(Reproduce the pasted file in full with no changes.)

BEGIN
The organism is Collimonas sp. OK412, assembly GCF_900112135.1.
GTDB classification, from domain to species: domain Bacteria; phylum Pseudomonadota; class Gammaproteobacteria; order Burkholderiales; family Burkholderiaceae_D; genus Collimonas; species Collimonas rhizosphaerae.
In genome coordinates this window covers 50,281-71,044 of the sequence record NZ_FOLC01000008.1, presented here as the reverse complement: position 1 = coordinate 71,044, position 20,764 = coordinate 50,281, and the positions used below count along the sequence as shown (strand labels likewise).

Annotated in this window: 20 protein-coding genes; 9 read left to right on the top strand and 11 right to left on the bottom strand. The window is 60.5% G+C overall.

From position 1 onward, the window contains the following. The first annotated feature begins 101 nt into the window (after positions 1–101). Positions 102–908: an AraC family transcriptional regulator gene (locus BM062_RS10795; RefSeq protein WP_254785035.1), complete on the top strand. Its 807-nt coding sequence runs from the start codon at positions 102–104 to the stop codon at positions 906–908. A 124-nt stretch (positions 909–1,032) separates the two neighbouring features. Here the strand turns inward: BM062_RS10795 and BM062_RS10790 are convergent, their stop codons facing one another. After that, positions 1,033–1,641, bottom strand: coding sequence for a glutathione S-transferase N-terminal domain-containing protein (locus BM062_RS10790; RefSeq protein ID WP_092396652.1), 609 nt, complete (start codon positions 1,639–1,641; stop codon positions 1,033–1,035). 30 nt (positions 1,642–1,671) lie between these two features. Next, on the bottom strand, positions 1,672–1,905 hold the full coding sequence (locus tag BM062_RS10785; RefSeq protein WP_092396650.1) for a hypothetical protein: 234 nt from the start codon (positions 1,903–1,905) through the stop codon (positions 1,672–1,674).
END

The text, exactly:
The organism is Collimonas sp. OK412, assembly GCF_900112135.1.
GTDB classification, from domain to species: domain Bacteria; phylum Pseudomonadota; class Gammaproteobacteria; order Burkholderiales; family Burkholderiaceae_D; genus Collimonas; species Collimonas rhizosphaerae.
In genome coordinates this window covers 50,281-71,044 of the sequence record NZ_FOLC01000008.1, presented here as the reverse complement: position 1 = coordinate 71,044, position 20,764 = coordinate 50,281, and the positions used below count along the sequence as shown (strand labels likewise).

Annotated in this window: 20 protein-coding genes; 9 read left to right on the top strand and 11 right to left on the bottom strand. The window is 60.5% G+C overall.

From position 1 onward, the window contains the following. The first annotated feature begins 101 nt into the window (after positions 1–101). Positions 102–908: an AraC family transcriptional regulator gene (locus BM062_RS10795; RefSeq protein WP_254785035.1), complete on the top strand. Its 807-nt coding sequence runs from the start codon at positions 102–104 to the stop codon at positions 906–908. A 124-nt stretch (positions 909–1,032) separates the two neighbouring features. Here the strand turns inward: BM062_RS10795 and BM062_RS10790 are convergent, their stop codons facing one another. After that, positions 1,033–1,641, bottom strand: coding sequence for a glutathione S-transferase N-terminal domain-containing protein (locus BM062_RS10790; RefSeq protein ID WP_092396652.1), 609 nt, complete (start codon positions 1,639–1,641; stop codon positions 1,033–1,035). 30 nt (positions 1,642–1,671) lie between these two features. Next, on the bottom strand, positions 1,672–1,905 hold the full coding sequence (locus tag BM062_RS10785; RefSeq protein WP_092396650.1) for a hypothetical protein: 234 nt from the start codon (positions 1,903–1,905) through the stop codon (positions 1,672–1,674).